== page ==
The BCMA (B-cell maturation agent)-targeting chimeric antigen receptor (CAR) T-cell therapy bb2121 had promising efficacy at the active dose in patients with relapsed or refractory (R/R) multiple myeloma; updated results of the CRB-401 study (abstract 8007) were presented at the 2018 American Society of Clinical Oncology (ASCO) Annual Meeting, held June 1–5 in Chicago.
Lead author Noopur S. Raje, MD, of Massachusetts General Hospital Cancer Center, commented, “bb2121 at [an] active dose of greater than 150 million cells does induce deep and durable response in pretty heavily pretreated multiple myeloma patients.”
The agent bb2121 is a second-generation CAR T-cell therapy targeted against BCMA to redirect T cells to recognize and kill malignant myeloma cells.
CRB-401 is an ongoing, two-part study of bb2121 in R/R myeloma. In the dose-escalation part of the study, presented at the 2017 American Society of Hematology Annual Meeting, 21 patients had to have received three or more prior lines of therapy including a proteasome inhibitor and an immunomodulatory agent, or have double-refractory disease and BCMA expression of 50% or more on plasma cells.
In the dose-expansion part of the study reported at ASCO, 22 patients were also required to have received daratumumab and be refractory to their last line of therapy. No BCMA expression was required, but about half of patients had BCMA expression of 50% or greater.
Previous results showed that a dose of 50 × 106 CAR T cells was ineffective and resulted in no T-cell expansion at all. Patients who received a dose between 150 million and 800 million cells had a “nice robust” expansion of the bb2121 product, according to Raje. This expansion persisted for close to 6 months and beyond in a subset of patients.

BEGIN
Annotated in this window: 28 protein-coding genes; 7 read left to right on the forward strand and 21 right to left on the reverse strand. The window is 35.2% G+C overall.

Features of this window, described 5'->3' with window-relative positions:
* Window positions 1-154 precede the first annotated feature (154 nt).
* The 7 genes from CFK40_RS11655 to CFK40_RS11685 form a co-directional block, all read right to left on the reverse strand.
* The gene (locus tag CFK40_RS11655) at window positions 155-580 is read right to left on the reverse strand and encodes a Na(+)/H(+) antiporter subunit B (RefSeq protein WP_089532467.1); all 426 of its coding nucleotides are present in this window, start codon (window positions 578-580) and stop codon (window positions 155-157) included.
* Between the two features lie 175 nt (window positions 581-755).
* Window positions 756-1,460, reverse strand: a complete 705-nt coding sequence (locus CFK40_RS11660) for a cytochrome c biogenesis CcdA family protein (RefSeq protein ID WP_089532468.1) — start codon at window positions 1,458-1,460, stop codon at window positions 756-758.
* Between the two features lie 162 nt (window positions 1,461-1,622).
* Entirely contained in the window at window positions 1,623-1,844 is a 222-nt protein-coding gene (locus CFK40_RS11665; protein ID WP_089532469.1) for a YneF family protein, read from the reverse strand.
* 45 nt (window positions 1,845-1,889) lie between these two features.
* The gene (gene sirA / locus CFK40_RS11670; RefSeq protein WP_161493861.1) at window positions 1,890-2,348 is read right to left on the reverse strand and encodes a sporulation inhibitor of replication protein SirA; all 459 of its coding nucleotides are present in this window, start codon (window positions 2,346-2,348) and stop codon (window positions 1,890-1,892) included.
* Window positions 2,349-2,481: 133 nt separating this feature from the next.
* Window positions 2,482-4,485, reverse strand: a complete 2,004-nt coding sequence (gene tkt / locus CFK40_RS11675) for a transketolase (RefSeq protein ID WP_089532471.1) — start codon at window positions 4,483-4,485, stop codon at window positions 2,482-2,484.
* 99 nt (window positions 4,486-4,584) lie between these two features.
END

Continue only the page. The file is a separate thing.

The overall response rate (ORR) in patients with low BCMA expression (100%) was similar to that of patients with high BCMA expression (91%).
Anybody who received 150 million or more cells had a very good overall response, Raje said. The ORR in patients who received the 150 million–cell dose was 57.1%; among patients who received doses greater than 150 million cells, the ORR was 95.5% and median duration of response was 10.8 months.
Among all patients who received the active dose of 150 million or more cells, the median progression-free survival (PFS) was 11.8 months. Median PFS was 17.7 months in patients with minimal residual disease–negative status.
Raje said that although there was an overall cytokine release syndrome (CRS) rate of about 63%, the rate of significant CRS of grade 3 or higher was quite low, about 2%. Median time to CRS was 2 days (range, 1 to 25 days). Very few patients required tocilizumab or corticosteroids, Raje said.
“Compared to a lot of other CAR T-cell products, the neurotoxicity rate was fairly low,” Raje said. One patient experienced significant neurotoxicity but subsequently recovered, she said. There were no grade 4 CRS events and no fatal CRS or neurotoxicity events.
The abstract Discussant, Parameswaran Hari, MD, of the Medical College of Wisconsin, said these data are still early, and bb2121 does not yet provide a cure. “I will advise my patients who are in stringent CR and on maintenance [therapy] not to go for CAR T cells unless they relapse,” he said.